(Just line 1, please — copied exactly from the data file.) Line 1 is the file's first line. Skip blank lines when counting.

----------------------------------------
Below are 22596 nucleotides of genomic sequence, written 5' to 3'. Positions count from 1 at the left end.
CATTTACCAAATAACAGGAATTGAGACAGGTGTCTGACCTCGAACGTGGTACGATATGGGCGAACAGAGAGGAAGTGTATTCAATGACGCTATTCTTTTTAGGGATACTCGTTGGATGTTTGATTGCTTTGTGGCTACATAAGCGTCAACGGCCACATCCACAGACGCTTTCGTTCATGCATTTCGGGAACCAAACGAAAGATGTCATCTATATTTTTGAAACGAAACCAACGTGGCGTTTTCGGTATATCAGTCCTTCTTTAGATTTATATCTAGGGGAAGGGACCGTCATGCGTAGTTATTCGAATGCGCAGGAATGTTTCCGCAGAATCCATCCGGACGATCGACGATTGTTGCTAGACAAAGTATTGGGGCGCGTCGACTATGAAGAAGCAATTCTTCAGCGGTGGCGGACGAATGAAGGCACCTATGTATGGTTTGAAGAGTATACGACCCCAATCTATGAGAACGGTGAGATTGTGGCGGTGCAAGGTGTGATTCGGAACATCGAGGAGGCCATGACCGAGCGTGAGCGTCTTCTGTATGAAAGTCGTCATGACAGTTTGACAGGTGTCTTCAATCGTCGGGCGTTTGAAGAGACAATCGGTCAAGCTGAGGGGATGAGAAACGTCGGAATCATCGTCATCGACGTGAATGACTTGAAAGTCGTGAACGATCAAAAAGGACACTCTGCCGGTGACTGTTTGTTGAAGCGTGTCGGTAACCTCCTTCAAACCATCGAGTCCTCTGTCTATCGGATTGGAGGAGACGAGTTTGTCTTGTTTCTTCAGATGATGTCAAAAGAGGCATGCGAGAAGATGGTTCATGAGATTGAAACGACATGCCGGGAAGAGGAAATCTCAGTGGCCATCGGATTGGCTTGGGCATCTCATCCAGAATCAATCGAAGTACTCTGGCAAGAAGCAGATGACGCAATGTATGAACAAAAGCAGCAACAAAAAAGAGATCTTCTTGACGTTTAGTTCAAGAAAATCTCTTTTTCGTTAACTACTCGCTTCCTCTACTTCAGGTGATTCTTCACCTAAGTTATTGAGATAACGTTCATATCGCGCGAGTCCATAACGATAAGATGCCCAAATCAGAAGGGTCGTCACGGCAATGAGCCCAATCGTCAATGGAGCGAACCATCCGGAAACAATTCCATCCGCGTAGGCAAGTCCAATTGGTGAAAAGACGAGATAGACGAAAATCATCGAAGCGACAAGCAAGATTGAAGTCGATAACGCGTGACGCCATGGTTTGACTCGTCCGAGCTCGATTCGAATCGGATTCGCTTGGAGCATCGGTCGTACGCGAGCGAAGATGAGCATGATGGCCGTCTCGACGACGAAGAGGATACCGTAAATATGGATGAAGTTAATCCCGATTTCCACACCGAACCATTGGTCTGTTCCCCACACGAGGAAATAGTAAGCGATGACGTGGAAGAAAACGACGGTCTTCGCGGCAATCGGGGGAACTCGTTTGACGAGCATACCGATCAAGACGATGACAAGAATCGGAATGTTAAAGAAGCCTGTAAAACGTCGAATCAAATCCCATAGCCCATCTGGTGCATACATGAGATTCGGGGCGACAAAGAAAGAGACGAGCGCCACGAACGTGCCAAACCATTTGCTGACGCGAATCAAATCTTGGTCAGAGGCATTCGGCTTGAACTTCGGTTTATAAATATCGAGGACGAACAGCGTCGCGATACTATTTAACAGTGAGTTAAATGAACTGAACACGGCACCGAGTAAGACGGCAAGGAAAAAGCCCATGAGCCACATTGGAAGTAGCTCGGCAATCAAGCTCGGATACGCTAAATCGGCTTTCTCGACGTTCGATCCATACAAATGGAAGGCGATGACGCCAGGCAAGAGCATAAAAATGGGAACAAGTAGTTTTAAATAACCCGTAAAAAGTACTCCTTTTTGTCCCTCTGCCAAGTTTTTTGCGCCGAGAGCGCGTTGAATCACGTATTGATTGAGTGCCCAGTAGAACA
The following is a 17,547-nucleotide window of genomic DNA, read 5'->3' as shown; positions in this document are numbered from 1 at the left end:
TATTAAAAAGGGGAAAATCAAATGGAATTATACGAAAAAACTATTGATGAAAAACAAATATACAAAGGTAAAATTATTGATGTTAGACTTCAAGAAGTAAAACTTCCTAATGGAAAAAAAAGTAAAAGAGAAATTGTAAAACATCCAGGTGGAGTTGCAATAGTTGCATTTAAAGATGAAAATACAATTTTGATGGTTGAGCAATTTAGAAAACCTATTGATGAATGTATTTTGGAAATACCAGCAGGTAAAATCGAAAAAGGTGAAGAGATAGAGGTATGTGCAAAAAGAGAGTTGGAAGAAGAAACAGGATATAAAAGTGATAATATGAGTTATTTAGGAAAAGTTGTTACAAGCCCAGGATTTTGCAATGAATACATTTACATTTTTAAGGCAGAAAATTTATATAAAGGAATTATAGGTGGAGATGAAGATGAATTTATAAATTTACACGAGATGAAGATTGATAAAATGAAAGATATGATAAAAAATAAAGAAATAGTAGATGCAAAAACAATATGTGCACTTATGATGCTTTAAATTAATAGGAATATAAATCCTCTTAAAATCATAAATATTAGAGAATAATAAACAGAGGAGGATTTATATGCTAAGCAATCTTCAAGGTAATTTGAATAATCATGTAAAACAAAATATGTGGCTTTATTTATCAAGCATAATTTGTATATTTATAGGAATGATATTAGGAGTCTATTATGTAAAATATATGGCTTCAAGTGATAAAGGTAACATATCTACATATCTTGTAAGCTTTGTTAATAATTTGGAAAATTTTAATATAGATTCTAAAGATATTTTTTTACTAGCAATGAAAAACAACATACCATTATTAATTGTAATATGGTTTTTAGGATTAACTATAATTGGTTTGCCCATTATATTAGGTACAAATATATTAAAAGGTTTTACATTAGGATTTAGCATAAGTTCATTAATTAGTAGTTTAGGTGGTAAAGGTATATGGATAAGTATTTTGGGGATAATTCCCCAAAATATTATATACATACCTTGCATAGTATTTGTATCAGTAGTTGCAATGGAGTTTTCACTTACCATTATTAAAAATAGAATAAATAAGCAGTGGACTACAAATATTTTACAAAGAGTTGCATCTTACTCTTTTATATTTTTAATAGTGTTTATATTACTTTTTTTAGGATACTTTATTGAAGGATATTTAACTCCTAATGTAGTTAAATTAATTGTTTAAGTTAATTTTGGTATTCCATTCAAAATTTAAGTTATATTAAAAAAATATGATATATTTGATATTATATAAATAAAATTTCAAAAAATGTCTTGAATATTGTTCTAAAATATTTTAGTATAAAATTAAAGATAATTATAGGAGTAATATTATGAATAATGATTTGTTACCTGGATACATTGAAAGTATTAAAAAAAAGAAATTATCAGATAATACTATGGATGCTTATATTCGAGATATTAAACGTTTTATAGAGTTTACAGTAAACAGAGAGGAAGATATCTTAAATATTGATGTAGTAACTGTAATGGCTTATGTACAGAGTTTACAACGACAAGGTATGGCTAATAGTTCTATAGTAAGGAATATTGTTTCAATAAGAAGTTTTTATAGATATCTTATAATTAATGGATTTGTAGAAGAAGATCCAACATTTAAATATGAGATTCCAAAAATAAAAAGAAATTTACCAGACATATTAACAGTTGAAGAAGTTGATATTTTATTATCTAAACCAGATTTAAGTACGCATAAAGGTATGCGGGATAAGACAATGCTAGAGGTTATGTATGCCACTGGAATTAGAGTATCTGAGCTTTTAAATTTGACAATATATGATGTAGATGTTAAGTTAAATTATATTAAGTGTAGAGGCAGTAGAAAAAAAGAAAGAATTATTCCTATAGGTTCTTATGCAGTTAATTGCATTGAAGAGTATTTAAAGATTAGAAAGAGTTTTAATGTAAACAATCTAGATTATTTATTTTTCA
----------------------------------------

Below are 22596 nucleotides of genomic sequence, written 5' to 3'. Positions count from 1 at the left end.